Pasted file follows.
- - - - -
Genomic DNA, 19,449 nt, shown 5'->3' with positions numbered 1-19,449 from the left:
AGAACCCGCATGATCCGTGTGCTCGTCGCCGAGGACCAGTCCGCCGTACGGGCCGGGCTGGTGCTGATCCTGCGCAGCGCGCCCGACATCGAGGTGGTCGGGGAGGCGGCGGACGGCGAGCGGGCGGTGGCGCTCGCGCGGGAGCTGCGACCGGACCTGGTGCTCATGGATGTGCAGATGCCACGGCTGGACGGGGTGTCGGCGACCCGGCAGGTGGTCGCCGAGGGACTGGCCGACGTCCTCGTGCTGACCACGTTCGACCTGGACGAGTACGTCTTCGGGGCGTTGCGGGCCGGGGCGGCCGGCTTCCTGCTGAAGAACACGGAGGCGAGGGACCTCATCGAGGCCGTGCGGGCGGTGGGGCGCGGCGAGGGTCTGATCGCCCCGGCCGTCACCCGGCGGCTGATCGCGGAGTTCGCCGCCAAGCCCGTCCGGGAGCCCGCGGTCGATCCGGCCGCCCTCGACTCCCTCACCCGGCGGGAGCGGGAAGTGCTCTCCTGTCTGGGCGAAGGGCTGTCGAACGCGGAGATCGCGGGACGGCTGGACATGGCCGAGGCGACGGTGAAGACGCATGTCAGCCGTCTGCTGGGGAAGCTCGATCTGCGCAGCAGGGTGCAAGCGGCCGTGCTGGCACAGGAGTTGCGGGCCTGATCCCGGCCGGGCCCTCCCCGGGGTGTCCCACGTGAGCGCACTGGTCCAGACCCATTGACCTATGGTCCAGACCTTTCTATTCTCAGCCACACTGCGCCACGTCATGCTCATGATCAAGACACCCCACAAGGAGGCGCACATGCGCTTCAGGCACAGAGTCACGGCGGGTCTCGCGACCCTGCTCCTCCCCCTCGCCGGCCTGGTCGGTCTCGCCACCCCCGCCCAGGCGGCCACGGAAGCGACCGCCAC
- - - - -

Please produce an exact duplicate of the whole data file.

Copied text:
Genomic DNA, 19,449 nt, shown 5'->3' with positions numbered 1-19,449 from the left:
AGAACCCGCATGATCCGTGTGCTCGTCGCCGAGGACCAGTCCGCCGTACGGGCCGGGCTGGTGCTGATCCTGCGCAGCGCGCCCGACATCGAGGTGGTCGGGGAGGCGGCGGACGGCGAGCGGGCGGTGGCGCTCGCGCGGGAGCTGCGACCGGACCTGGTGCTCATGGATGTGCAGATGCCACGGCTGGACGGGGTGTCGGCGACCCGGCAGGTGGTCGCCGAGGGACTGGCCGACGTCCTCGTGCTGACCACGTTCGACCTGGACGAGTACGTCTTCGGGGCGTTGCGGGCCGGGGCGGCCGGCTTCCTGCTGAAGAACACGGAGGCGAGGGACCTCATCGAGGCCGTGCGGGCGGTGGGGCGCGGCGAGGGTCTGATCGCCCCGGCCGTCACCCGGCGGCTGATCGCGGAGTTCGCCGCCAAGCCCGTCCGGGAGCCCGCGGTCGATCCGGCCGCCCTCGACTCCCTCACCCGGCGGGAGCGGGAAGTGCTCTCCTGTCTGGGCGAAGGGCTGTCGAACGCGGAGATCGCGGGACGGCTGGACATGGCCGAGGCGACGGTGAAGACGCATGTCAGCCGTCTGCTGGGGAAGCTCGATCTGCGCAGCAGGGTGCAAGCGGCCGTGCTGGCACAGGAGTTGCGGGCCTGATCCCGGCCGGGCCCTCCCCGGGGTGTCCCACGTGAGCGCACTGGTCCAGACCCATTGACCTATGGTCCAGACCTTTCTATTCTCAGCCACACTGCGCCACGTCATGCTCATGATCAAGACACCCCACAAGGAGGCGCACATGCGCTTCAGGCACAGAGTCACGGCGGGTCTCGCGACCCTGCTCCTCCCCCTCGCCGGCCTGGTCGGTCTCGCCACCCCCGCCCAGGCGGCCACGGAAGCGACCGCCAC